How about $7 per hour strike pay to not work vs. $12 per hour to work?! Huh? I guess the union dues are finally coming back to help the worker who chose to strike.

    •   Across-the-board pay increases for all associates – no one’s pay would be cut;
    •   Continued “Gold Level” health care benefits for eligible associates – at a fraction of what employees at other retail companies pay and with no changes to already unusually low deductibles; and
    •   Increased company contributions to the UFCW’s defined benefit pension fund for current full- and vested part-time associates – a rare benefit in the New England food retail industry.


    Most Stop & Shop health care plans have an annual deductible of $200 or $300, according to the company. The national average annual deductible for individual coverage, according to the Kaiser Family Foundation, is $1,500. While keeping the low deductibles the same, the company wants employees to pay a higher percentage of the cost of their health insurance.

    Another point of contention is Sunday premium pay. All employees currently receive time-and-a-half pay for working on Sunday, traditionally the busiest shopping day of the week. The company is seeking to change that for part-time workers, freezing the pay for current part-time employees and reducing it to a maximum of $2 an hour extra for new part-time hires.

    New hires would also get fewer paid holidays than current employees, who receive 10

    The proposed contract also includes wage increases.

    Stop & Shop says it needs to reduce costs to remain competitive. As one of the few remaining union grocers in New England, its labor costs are significantly higher than its competitors, the company says. Unlike other grocers, the company offers a defined benefit pension, Stop & Shop says. And its hourly wages are higher than competitors, the company says.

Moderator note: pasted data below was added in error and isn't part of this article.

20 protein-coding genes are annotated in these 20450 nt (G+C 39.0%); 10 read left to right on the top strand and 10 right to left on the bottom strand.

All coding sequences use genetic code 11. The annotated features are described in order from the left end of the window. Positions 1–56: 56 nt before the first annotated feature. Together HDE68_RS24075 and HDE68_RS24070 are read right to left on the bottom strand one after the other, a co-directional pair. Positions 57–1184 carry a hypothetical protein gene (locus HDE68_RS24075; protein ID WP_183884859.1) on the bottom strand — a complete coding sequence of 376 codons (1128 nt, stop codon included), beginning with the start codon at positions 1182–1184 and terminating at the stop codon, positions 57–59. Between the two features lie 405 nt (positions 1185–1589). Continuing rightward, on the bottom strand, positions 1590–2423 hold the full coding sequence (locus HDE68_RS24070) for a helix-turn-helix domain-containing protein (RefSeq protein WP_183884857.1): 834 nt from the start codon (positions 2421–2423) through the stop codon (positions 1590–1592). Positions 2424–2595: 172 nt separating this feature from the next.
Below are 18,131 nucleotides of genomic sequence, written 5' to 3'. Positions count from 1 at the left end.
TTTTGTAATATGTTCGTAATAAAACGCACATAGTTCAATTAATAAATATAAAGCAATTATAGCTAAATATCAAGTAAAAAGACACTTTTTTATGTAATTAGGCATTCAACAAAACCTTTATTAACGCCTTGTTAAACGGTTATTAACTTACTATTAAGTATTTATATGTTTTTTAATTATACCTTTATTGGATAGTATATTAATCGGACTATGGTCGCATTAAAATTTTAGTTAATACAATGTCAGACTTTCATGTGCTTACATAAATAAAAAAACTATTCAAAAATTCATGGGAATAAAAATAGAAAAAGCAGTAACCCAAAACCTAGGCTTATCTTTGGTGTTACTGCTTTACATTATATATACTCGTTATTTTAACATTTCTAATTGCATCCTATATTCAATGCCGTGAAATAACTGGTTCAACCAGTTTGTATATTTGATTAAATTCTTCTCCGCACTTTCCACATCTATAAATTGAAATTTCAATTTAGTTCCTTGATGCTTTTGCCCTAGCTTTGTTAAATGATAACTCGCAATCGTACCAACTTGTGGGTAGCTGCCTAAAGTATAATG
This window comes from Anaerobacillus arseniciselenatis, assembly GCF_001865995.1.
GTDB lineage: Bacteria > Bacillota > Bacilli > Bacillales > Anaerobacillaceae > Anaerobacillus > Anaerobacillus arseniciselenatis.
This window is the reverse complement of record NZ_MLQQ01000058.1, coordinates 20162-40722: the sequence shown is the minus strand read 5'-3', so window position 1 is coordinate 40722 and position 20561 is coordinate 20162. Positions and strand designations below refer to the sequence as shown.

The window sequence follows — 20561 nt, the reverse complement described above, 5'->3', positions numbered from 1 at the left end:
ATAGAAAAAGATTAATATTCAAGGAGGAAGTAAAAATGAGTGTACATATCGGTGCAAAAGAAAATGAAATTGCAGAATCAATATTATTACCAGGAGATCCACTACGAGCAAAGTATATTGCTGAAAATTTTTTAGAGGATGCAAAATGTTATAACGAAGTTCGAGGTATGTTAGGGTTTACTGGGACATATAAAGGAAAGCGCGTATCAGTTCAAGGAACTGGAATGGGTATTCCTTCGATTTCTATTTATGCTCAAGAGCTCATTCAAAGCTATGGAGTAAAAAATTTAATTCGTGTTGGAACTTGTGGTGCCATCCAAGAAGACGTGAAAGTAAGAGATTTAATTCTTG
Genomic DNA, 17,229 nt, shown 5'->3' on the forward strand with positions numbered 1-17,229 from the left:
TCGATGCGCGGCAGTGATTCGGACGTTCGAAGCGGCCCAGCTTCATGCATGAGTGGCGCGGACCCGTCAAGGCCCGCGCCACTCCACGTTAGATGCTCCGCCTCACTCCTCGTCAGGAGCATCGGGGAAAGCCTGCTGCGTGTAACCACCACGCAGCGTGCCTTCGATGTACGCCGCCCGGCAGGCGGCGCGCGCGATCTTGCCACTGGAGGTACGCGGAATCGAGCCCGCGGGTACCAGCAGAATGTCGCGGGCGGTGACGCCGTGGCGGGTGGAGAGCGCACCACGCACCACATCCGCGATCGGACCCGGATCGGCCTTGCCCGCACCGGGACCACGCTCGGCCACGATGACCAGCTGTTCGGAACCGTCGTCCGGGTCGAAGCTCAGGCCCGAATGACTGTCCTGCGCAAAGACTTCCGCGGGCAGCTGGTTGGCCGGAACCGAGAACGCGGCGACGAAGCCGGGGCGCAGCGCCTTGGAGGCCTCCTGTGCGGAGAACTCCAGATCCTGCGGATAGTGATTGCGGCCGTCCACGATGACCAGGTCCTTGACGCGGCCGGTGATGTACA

Jonathan Mendez, 28, says his $7 an hour strike pay is a strain compared to his regular wages of $12.

    US doing well, NOI $1.B but S&S is only 21% of Aholds 1961 stores
    The company’s most recent offer earlier this week — a $75,000 buyout for more senior unionized workers 



    1. Bob Welsh


      The Stop & Shop statement you linked to was issued Friday. This story was written on Thursday. Nancy added the grocer’s statement today.

  4. Ron Morris

    We Must get a $20 minimum wage in this country. ASAP

  5. Tysen Canevari

    i find it amazing they can stand at the front door and harass people that need to shop. They are protesting bullying. Is this any different?

  6. Otto Delupe

    @Ron Morris- I guess you dont need any new tires at like say Townfair Tires cause your $20 an hour cost would be passed right on you.

  7. Holden Caulfield

    Is this the same Kevin Kane from the Norwalk Bike / Walk Gestapo? That’s a good look for you, dude. Rail against your neighbor’s desire to earn a decent living to support a family and frolic around wasting taxpayer funds by throwing up signs all over town. Let me guess your bike cost more than what an average Stop & Shop employee earns in a few months. And that’s fair right because you had the same equal opportunity and upbringing as everyone else in life, especially those working at the place where you purchase groceries?

  8. James

    Tysen, there hasn’t been any bullying. All the workers are asking is to support the strike and shop elsewhere. These are the workers that keep this store running smoothly day in and day out. You wouldn’t be able to purchase anything here without these hard working union employees. Not asking for much. Just a fair contract going forward and not a settlement with a loss of wages and health benefits. A company that profits 2 billion dollars annually is showing what they think of their employees with these new contract proposals.